England produced an impressive performance in front of vociferous Elland Road and beat Costa Rica 2-0 in their final warm-up match ahead of World Cup 2018 in Russia on Thursday night.
Gareth Southgate’s 3-5-2 has shown signs that it may crackle into life since March and it came to life for an entire 90 minutes against a side who made the quarter-finals of the competition in Brazil four years ago.
England are now ten games unbeaten and are floating into this summer’s showpiece on a now-familiar wave of optimism but there are still numerous questions for Southgate to answer ahead of their opening Group G game against Tunisia on June 18.
That is largely down to the strength of his squad; the Three Lions lack the superstar quality of yesteryear but have a competitive 23-man party and the options in multiple positions are very evenly-matched so we’ve taken a closer look at some of the burning decisions facing Southgate…
If the Costa Rica game, where Southgate made ten changes, was a final audition for a World Cup starting place, Rashford could not have done any more to force his way into the first team.
The Manchester United man fizzed about throughout, starting centrally but popping up on both flanks to inject pace and invention. He capped his night’s work with a stunning dipping strike on 13 minutes to open the scoring.
With captain Harry Kane’s place assured and Raheem Sterling coming off the back of the season of his life, Rashford is still an outside bet to start against Tunisia – unless Southgate veers away from 3-5-2, but that’s another conversation – but his performance was so good that it must have made Southgate think twice.
To get further than they managed four years ago, England must navigate past Tunisia and Panama in their opening two Group G matches.
Both sides are low on quality and adventure, likely to sit deep, content with a 0-0 draw on a monumental occasion for their respective nations so Southgate has to find a masterplan to unlock the door.
That looks to involve fielding just the one holding midfield player to begin with, which has created much talk about a straight fight between Jordan Henderson and Eric Dier, two men who have both captained England under Southgate.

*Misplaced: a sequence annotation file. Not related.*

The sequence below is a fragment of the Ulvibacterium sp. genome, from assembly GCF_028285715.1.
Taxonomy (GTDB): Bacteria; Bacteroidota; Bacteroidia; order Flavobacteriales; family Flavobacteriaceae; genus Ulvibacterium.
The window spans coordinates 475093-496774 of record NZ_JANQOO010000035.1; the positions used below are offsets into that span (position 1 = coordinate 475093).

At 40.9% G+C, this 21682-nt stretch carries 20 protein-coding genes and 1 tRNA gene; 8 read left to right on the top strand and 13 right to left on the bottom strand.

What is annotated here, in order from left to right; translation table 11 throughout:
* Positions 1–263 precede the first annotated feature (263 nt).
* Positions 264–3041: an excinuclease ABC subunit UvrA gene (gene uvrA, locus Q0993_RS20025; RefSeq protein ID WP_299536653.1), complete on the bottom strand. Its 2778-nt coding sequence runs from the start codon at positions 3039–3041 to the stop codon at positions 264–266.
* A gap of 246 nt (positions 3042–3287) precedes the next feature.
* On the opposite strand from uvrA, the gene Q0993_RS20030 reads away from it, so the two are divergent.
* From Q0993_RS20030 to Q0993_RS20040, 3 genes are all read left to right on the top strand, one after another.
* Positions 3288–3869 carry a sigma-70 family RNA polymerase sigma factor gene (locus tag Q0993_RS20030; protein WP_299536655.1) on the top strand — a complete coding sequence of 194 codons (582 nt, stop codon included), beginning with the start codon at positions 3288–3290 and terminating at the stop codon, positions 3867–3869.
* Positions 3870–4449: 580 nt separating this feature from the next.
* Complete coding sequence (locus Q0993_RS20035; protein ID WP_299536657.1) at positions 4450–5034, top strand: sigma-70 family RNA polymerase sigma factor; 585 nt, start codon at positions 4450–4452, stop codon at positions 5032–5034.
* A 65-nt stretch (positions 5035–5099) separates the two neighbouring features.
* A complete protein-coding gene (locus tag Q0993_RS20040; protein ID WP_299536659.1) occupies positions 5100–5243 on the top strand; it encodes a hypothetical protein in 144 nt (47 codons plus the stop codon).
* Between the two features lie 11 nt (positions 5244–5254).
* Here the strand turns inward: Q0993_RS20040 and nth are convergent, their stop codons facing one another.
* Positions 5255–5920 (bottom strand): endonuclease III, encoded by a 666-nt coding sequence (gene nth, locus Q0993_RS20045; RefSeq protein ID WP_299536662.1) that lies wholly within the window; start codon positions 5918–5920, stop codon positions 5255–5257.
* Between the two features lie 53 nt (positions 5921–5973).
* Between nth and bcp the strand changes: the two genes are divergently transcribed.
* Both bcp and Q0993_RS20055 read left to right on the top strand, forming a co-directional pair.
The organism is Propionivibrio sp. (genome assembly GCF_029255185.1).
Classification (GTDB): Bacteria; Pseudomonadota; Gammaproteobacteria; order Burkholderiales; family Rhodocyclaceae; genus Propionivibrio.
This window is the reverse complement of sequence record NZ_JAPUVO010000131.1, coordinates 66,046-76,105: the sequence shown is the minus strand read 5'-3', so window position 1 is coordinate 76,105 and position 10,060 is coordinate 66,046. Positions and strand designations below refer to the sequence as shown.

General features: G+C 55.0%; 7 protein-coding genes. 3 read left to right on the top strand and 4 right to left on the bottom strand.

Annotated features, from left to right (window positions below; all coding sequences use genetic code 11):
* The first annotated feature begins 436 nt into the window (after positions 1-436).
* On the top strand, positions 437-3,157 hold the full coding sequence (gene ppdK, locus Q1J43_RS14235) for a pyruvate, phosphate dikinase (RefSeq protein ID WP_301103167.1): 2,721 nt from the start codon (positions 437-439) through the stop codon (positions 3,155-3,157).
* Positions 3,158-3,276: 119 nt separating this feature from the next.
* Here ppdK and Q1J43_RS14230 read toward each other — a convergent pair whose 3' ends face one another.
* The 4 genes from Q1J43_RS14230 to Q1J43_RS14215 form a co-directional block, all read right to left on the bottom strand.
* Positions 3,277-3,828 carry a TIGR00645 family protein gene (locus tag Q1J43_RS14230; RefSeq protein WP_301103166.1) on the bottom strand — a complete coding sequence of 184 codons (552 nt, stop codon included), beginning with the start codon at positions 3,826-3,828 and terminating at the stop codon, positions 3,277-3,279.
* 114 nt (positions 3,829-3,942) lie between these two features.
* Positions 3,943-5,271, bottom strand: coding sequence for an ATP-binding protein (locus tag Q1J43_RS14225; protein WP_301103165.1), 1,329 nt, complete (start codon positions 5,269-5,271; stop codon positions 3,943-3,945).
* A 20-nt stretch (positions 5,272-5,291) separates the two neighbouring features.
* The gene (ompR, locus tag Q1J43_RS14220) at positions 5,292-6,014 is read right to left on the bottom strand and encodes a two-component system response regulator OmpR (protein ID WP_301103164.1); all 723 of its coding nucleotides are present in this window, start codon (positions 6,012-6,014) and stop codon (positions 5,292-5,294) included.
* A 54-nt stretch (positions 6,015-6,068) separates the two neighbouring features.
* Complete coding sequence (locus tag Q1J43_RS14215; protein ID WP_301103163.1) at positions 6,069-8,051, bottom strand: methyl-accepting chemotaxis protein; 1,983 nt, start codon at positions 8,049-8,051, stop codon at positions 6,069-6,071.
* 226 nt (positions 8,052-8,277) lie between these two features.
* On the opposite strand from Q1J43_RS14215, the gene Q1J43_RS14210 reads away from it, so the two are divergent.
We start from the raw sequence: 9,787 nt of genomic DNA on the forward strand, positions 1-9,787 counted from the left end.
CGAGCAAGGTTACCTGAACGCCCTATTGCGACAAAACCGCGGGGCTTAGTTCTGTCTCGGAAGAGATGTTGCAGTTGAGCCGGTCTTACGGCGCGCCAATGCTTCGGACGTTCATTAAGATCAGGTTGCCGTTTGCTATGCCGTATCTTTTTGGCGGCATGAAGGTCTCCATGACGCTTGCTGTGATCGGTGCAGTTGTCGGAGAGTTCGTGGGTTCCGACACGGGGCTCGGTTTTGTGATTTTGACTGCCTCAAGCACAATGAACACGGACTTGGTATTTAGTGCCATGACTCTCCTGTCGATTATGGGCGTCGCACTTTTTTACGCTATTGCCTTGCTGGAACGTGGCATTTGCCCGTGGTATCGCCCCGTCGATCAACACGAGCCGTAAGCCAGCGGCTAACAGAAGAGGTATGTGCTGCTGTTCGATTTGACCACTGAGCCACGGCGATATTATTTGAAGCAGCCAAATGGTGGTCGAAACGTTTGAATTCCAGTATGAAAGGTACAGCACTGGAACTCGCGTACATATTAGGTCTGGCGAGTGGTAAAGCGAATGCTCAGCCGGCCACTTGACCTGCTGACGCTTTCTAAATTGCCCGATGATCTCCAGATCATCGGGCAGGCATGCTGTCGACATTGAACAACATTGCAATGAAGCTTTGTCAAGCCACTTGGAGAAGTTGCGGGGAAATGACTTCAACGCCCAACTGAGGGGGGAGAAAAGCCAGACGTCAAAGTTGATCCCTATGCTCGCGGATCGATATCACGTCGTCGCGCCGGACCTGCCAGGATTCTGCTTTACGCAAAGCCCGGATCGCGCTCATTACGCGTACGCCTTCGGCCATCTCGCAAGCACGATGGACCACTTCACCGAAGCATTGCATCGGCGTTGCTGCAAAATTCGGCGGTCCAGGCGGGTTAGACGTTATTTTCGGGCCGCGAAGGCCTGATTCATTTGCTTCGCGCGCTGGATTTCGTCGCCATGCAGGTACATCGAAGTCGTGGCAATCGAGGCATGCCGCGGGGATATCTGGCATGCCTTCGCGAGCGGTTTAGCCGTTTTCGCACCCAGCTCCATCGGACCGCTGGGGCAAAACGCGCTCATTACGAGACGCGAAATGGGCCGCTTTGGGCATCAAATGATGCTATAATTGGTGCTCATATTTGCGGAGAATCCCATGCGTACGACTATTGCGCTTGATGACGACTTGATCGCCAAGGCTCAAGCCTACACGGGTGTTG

However, the game against Costa Rica also saw Fabian Delph remind the nation of the energy and panache he can offer from the engine room with a performance that could well have turned the fight to be the chosen pivot into a three-way battle.
The uncertainty over Dier’s starting place in midfield raises the possibility of the Tottenham man moving into the back three to play in his favoured central defensive role.
The Kyle Walker experiment at right centre-half has seemingly gone well enough to convince Southgate to sacrifice his scampering runs at right wing-back and, no matter how many times Glenn Hoddle says he would like to see John Stones given licence to dribble out of defence by playing on the sides of the back three, the former Everton man will be at the heart of the trio.
That leaves one space remaining for Dier – who has seldom played at the back for England – Gary Cahill, Phil Jones or Harry Maguire, who has been the man in possession for much of the season, to take up.
Nobody has shone to the extent that they are the outstanding candidate and it is unlikely that Southgate is certain about who his back three will be with Tunisia just ten days away.
Former Premier League winner Ashley Young has a better season than his direct competitor Danny Rose, but it was the £27m-rated Tottenham ace who produced the more impressive performance in the World Cup warm-ups.
Young offers superior crossing ability but has been an awkward fit at Manchester United this season and it would be foolish for Southgate to overlook a more talented and comfortable option like Rose, who impressed during his hometown Elland Road audition on the left of defence.
Rose has been incredibly candid about the issues he has faced this season and – while his struggles render football genuinely insignificant – he looks to be back to his best but Southgate still has a major decision to make.